Veterans Benefits For Dummies
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A VA pension is a benefit paid to wartime veterans, 65 or older, with limited or no income. Pensions are also paid to veterans under 65, who are permanently and totally disabled.

VA disability compensation is payable to veterans who have service-connected disabilities that have been rated by the VA to be at least 10 percent disabling. You can’t receive VA disability compensation for disabilities that aren’t service-connected.

VA pensions, on the other hand, are payable to many veterans who have at least one day of wartime service, even if they don’t have a service-connected disability.

Generally, you may be eligible for the VA pension if you meet all the following criteria:

  • You were discharged from service under conditions other than dishonorable.

  • You served at least 90 days of active military service, one day of which was during a wartime period. If you entered active duty after September 7, 1980, generally you must have served at least 24 months or — if you’re a member of the Reserves or National Guard — the full period for which called or ordered to active duty.

  • Your countable family income is below a yearly limit set by law (the yearly limit on income is set by Congress).

  • You are age 65 or older, or you are permanently and totally disabled, not due to your own willful misconduct. The disability doesn’t have to be service connected.

  • To receive a VA pension, you must have an annual household income below the limits shown here.

Household Income Limits as of December 1, 2012
If You Are a . . . Your Yearly Income Must Be Less Than . . .
Veteran with no dependents $12,250
Veteran with a spouse or a child $16,051
Housebound veteran with no dependents $14,978
Housebound veteran with one dependent $18,773
Veteran who needs aid and attendance and has no dependents $20,447
Veteran who needs aid and attendance and has one dependent $24,239
Two vets married to each other $16,051

For each additional child, add $2,093 to the limits shown here. For early war veteran (Mexican border period or WWI), add $2,783.

Congress usually changes these limits on December 1 of each year to account for inflation. For the current limits, see the VA's pension page.

Veterans pensions and income exclusions

Your countable income includes income received by you or your dependents, if any, from most sources. It includes earnings, disability and retirement payments, interest and dividends, and net income from farming or business.

There is a presumption that all of your child’s income is available to or for you. However, you can exclude a portion of your child’s income. For 2012, the annual exclusion limit is $9,750.

Some income is not counted toward the yearly limit. For example, welfare benefits, food stamps, and Supplemental Security Income (SSI) aren’t counted. Additionally, you’re allowed to deduct certain medical and educational expenses. When you apply for a VA pension, you should include all income and deductions. The VA will exclude any income and include all deductions allowed by law when computing your annual family income.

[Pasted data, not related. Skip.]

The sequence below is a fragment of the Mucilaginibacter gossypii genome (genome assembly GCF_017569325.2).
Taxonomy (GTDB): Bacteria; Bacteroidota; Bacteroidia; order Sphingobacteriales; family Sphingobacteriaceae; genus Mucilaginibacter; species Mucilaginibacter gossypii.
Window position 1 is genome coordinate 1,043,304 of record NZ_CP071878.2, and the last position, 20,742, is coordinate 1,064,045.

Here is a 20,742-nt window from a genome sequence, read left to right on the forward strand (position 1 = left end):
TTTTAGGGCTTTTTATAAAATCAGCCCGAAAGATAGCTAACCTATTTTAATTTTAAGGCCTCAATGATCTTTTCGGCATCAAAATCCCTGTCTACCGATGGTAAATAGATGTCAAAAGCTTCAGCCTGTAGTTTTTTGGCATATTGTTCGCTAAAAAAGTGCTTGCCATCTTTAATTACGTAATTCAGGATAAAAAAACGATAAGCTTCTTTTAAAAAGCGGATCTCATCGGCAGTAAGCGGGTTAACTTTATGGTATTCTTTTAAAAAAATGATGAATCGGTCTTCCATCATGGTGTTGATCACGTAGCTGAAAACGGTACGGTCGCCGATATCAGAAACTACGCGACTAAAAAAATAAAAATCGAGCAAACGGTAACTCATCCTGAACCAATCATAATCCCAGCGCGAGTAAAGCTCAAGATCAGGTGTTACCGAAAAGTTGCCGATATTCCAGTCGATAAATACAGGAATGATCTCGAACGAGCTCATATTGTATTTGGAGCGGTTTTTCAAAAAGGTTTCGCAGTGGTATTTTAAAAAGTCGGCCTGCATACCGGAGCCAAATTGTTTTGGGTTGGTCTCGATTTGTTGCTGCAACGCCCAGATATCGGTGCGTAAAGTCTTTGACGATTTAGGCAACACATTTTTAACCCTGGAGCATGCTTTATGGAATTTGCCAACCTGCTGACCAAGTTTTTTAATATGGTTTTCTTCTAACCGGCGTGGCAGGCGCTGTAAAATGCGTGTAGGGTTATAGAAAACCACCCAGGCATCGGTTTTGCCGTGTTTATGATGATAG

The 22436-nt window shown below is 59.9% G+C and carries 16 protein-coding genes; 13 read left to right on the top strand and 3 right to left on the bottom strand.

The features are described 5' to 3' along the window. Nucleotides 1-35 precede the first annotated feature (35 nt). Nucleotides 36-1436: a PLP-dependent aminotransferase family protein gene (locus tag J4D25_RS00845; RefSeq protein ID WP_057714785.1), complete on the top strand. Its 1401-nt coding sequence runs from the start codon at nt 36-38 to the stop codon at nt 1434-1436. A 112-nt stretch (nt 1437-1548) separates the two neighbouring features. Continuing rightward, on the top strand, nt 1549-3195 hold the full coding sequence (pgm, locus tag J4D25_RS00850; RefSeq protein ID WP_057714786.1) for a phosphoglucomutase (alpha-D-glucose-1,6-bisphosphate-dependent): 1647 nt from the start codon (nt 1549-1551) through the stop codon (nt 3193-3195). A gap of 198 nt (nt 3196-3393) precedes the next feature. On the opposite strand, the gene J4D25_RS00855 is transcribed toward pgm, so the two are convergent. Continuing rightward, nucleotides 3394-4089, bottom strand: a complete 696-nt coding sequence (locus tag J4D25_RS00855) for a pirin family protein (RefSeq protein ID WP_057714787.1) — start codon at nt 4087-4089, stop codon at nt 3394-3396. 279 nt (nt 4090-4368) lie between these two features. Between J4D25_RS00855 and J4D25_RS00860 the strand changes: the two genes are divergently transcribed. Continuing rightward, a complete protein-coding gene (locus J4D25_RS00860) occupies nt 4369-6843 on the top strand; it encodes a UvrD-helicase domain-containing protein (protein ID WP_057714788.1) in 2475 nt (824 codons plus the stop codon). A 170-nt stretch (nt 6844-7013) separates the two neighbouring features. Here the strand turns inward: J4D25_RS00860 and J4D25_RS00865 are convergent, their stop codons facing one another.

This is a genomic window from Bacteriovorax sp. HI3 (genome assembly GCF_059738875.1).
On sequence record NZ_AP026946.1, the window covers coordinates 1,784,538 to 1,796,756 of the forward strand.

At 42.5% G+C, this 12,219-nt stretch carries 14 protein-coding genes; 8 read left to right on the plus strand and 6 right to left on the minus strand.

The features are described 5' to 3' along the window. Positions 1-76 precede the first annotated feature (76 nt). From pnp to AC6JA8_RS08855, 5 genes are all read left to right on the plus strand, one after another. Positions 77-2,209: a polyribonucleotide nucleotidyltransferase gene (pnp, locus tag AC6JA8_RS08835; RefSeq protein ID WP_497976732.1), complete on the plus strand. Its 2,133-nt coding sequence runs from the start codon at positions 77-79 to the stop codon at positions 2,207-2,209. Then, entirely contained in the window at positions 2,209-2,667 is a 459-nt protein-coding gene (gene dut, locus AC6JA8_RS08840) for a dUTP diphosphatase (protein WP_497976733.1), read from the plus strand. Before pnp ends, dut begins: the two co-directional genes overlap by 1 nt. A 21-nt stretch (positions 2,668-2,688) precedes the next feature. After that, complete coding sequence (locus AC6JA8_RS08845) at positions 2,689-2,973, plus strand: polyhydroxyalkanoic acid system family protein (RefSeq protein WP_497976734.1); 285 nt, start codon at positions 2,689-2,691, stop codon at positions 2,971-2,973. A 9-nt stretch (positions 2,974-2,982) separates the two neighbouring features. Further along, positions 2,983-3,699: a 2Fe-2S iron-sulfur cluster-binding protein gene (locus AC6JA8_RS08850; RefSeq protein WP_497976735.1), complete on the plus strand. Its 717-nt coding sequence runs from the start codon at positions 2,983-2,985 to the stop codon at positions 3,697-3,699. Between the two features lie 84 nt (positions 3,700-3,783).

Receiving a veterans pension

Assuming you qualify, your annual pension is the difference between your countable family income (after exclusions and deductions) and the income limits shown earlier. This amount is then divided by 12 and rounded down to the nearest dollar. This gives you the amount of your monthly pension payment. VA pensions are exempt from income taxes.

You can’t receive a VA non-service-connected pension and service-connected disability compensation at the same time. However, if you apply for the pension and are awarded payments, the VA will pay you whichever benefit is the greater amount.

Lifelong pensions for Medal of Honor veterans

Veterans who have earned our nation’s highest military decoration, the Medal of Honor, receive a lifelong pension, beginning when they retire or separate from the military. This pension is paid in addition to any other monetary benefits they may be entitled to, such as military retirement or VA disability compensation.

The pension rate for 2012 is $1,237 per month. The Medal of Honor pension is not subject to income taxes.

Congress generally changes this rate on December 1 of each year to account for inflation. For the current rates, see the VA's pension page.

About This Article

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Rod Powers is a recognized expert in all U.S. military matters. A military author, his articles have appeared in numerous military and civilian publications. Powers is the co-author of the successful ASVAB For Dummies, 2nd Edition, and serves as a military guide for

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